The Bible speaks of another kind of fear, which is the predicate of life. ‘The fear of the Lord is the beginning of wisdom’ says the Psalmist. By definition we cannot get a handle on the greatness of God. He is beyond human comprehension. Yet this does not mean we should give up. Our culture gives every impression it has given up on this kind of meditation. There is little awareness of the presence of God and the emergence of so much anger today suggests we do not allow the Holy Spirit to play much of a part in our world. Into this unpromising terrain the scripture advises: ‘draw near to God and he will draw near to you’. There is a fear we can immerse ourselves in which enervates and inspires with purity and peacefulness. Once we have encountered the living God it is hard to find things to fear in the created order which challenge his power. This is apposite when we come face to face with people we are afraid of. ‘Just remember they have to go to the toilet like you!’ is the standard joke. Just think how big the God is who made them is the thought that really has traction.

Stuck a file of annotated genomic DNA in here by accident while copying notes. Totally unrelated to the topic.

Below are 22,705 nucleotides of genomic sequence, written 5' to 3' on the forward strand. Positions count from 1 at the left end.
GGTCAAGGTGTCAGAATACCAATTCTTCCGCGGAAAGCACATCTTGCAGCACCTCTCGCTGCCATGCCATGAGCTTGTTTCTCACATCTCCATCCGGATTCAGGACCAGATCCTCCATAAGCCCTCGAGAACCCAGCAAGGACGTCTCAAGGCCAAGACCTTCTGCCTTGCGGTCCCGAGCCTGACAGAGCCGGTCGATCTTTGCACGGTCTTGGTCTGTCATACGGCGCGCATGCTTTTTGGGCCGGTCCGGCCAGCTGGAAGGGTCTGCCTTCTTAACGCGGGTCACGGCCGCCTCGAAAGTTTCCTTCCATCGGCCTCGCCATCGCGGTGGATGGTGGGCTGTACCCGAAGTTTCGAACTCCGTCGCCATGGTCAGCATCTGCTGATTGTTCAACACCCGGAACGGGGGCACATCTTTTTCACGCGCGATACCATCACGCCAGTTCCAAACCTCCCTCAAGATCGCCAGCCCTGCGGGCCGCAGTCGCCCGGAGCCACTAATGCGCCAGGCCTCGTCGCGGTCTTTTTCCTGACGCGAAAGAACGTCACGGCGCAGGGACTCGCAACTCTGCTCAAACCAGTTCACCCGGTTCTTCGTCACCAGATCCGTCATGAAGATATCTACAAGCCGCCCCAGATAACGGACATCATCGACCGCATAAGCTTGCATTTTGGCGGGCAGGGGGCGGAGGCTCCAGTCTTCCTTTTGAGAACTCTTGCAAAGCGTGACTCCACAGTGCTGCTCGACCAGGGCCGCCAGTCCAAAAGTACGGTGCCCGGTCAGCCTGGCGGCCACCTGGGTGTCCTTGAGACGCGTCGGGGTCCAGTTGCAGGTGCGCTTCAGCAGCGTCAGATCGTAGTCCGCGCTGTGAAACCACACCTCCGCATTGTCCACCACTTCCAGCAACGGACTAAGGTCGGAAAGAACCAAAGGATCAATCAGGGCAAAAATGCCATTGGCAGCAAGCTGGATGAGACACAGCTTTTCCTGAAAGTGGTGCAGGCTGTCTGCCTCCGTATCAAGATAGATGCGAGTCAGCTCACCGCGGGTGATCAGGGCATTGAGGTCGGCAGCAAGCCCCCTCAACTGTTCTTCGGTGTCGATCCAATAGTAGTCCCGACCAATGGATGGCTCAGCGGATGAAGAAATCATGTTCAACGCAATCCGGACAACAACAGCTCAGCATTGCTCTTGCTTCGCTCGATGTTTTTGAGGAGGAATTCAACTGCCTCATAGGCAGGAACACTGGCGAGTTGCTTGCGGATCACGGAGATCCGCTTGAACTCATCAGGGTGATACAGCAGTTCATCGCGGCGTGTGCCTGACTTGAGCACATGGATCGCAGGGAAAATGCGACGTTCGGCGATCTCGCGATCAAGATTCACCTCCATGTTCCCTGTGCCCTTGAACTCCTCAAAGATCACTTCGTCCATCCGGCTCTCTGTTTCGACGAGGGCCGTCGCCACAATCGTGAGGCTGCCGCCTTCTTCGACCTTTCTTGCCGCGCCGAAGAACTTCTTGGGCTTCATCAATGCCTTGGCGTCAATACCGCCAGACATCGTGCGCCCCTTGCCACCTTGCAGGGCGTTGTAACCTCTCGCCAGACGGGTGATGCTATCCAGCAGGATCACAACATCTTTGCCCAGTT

This is not to diminish with smooth words the underlying fears that won’t disappear tonight. The nightmares we suffer from demonstrate how deeply entrenched our forebodings reside. For now we live with two natures – our old self and the new self which God is fashioning in us and with which we should feed. But there are so many reminders in scripture of the need to fear God and not others that we should make good our failings in this constant battle between the old and the new. Fear is turned to hope in the Gospel which is unfolding before us. The old creation, in its pain and decay, will give way to a world perfected in Christ. There is nothing we need do to enable this, but there is every sense in putting ourselves in the right place for the day that is to come. We needlessly subject ourselves to so many imagined torments and anxieties which God is here to save us from. As Roosevelt might better have said: ‘there is nothing to fear except God himself’.
Obama's Covert Wars
The use of drones is going to change warfare out of all recognition in the next decades.
Through A Glass Starkly
Images of traumatic incidents caught on mobile phone can be put to remarkable effect.
What Are British Values?
Is there a British identity and if so, what has shaped the values and institutions that form it?